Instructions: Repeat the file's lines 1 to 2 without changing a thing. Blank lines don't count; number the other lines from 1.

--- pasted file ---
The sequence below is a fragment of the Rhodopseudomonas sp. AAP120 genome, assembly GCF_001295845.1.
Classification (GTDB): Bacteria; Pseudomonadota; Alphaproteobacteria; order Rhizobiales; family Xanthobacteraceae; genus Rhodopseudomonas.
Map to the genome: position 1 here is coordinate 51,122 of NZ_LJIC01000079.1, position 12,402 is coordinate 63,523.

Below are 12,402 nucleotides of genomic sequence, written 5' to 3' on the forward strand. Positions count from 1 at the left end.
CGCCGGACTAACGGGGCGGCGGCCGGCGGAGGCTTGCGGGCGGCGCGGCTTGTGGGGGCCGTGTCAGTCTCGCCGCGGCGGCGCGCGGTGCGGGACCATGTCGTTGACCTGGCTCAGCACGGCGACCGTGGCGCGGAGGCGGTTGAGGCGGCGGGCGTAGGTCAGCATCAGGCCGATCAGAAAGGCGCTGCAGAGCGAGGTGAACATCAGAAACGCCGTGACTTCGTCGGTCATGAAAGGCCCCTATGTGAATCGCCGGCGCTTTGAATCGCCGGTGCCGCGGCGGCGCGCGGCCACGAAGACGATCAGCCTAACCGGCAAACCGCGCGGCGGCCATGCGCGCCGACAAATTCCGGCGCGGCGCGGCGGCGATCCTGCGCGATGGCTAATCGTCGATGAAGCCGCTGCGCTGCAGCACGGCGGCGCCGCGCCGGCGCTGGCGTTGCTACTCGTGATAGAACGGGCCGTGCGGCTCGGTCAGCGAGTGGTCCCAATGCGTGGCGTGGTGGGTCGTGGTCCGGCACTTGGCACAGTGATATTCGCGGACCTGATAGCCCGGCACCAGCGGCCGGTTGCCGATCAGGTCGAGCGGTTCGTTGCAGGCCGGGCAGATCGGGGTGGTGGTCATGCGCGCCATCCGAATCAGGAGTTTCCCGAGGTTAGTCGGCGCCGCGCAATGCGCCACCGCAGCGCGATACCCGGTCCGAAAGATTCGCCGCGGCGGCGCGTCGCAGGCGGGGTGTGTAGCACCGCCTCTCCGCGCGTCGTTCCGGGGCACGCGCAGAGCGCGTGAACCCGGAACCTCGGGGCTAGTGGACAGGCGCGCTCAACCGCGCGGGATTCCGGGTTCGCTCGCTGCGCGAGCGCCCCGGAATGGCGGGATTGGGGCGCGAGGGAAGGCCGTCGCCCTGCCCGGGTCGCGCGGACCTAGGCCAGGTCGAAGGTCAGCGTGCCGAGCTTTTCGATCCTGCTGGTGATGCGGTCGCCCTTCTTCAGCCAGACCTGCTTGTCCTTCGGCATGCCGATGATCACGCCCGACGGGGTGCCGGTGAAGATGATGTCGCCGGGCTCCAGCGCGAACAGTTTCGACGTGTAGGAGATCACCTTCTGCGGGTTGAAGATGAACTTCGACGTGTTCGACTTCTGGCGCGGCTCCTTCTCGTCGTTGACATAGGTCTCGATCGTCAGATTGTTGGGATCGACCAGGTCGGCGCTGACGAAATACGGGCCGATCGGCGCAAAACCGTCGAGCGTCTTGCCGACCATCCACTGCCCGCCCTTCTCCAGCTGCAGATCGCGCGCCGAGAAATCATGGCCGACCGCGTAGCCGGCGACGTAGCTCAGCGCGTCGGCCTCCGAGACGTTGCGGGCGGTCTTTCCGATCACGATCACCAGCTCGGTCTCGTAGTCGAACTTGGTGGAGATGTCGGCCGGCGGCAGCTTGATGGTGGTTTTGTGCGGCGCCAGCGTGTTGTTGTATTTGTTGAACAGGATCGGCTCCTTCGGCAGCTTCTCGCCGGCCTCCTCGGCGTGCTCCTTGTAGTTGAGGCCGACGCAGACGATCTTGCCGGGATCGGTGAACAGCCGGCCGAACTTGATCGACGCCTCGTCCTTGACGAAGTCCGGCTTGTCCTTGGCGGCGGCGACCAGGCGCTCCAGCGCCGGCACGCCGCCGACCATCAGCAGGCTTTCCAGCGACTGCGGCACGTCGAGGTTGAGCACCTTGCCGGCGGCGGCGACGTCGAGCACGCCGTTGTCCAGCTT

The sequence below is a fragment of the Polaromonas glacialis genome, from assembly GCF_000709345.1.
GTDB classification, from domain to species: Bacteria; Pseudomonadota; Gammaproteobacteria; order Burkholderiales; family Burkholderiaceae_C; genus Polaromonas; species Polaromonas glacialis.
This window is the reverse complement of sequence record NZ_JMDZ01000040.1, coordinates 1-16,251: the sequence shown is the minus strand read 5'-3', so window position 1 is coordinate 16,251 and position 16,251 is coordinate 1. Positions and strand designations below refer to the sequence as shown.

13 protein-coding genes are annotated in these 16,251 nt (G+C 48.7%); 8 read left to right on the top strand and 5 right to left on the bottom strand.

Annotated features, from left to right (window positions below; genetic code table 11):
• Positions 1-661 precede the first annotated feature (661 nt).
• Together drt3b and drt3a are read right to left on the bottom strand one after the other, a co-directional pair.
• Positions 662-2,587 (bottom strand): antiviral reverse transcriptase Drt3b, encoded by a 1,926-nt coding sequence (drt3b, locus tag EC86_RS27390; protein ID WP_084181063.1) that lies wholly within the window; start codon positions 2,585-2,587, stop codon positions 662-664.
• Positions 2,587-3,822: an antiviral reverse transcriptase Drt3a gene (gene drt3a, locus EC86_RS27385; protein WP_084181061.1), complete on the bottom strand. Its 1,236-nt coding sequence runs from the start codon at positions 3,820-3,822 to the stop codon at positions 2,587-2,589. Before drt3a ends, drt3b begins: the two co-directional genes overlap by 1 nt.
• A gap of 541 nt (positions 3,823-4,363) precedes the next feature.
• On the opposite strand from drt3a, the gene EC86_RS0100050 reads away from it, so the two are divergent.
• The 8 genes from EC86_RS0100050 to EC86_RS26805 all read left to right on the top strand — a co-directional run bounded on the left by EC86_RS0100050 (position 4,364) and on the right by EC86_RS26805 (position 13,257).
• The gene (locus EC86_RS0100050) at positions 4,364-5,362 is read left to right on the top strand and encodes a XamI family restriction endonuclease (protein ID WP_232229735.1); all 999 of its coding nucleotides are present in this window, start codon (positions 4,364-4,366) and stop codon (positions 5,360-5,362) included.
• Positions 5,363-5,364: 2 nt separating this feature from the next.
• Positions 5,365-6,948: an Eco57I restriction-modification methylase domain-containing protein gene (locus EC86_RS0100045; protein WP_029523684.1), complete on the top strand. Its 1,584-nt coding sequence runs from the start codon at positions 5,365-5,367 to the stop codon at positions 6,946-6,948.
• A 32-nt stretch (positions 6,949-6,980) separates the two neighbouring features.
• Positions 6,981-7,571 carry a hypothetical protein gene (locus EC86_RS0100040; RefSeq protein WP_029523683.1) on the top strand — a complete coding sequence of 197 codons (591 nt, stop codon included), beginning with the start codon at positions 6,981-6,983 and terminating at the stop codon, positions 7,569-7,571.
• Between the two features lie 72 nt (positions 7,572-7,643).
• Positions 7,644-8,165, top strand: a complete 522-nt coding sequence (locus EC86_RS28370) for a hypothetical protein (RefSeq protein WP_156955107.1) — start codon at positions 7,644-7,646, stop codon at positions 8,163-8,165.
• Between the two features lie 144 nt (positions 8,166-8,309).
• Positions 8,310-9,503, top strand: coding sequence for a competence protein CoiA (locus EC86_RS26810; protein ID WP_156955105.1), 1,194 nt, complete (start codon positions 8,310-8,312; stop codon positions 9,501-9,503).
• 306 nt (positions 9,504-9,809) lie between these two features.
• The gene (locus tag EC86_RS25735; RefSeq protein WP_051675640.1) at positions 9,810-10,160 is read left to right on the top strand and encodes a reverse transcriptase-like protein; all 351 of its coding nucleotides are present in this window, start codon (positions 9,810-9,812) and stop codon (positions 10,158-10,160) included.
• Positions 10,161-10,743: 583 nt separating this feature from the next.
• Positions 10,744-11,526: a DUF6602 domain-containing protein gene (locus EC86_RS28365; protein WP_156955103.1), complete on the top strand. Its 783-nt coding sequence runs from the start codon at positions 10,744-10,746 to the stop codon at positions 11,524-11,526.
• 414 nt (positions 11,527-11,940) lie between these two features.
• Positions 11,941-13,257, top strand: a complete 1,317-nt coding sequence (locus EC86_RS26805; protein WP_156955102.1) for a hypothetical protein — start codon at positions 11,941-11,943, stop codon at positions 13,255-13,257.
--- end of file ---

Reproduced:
The sequence below is a fragment of the Rhodopseudomonas sp. AAP120 genome, assembly GCF_001295845.1.
Classification (GTDB): Bacteria; Pseudomonadota; Alphaproteobacteria; order Rhizobiales; family Xanthobacteraceae; genus Rhodopseudomonas.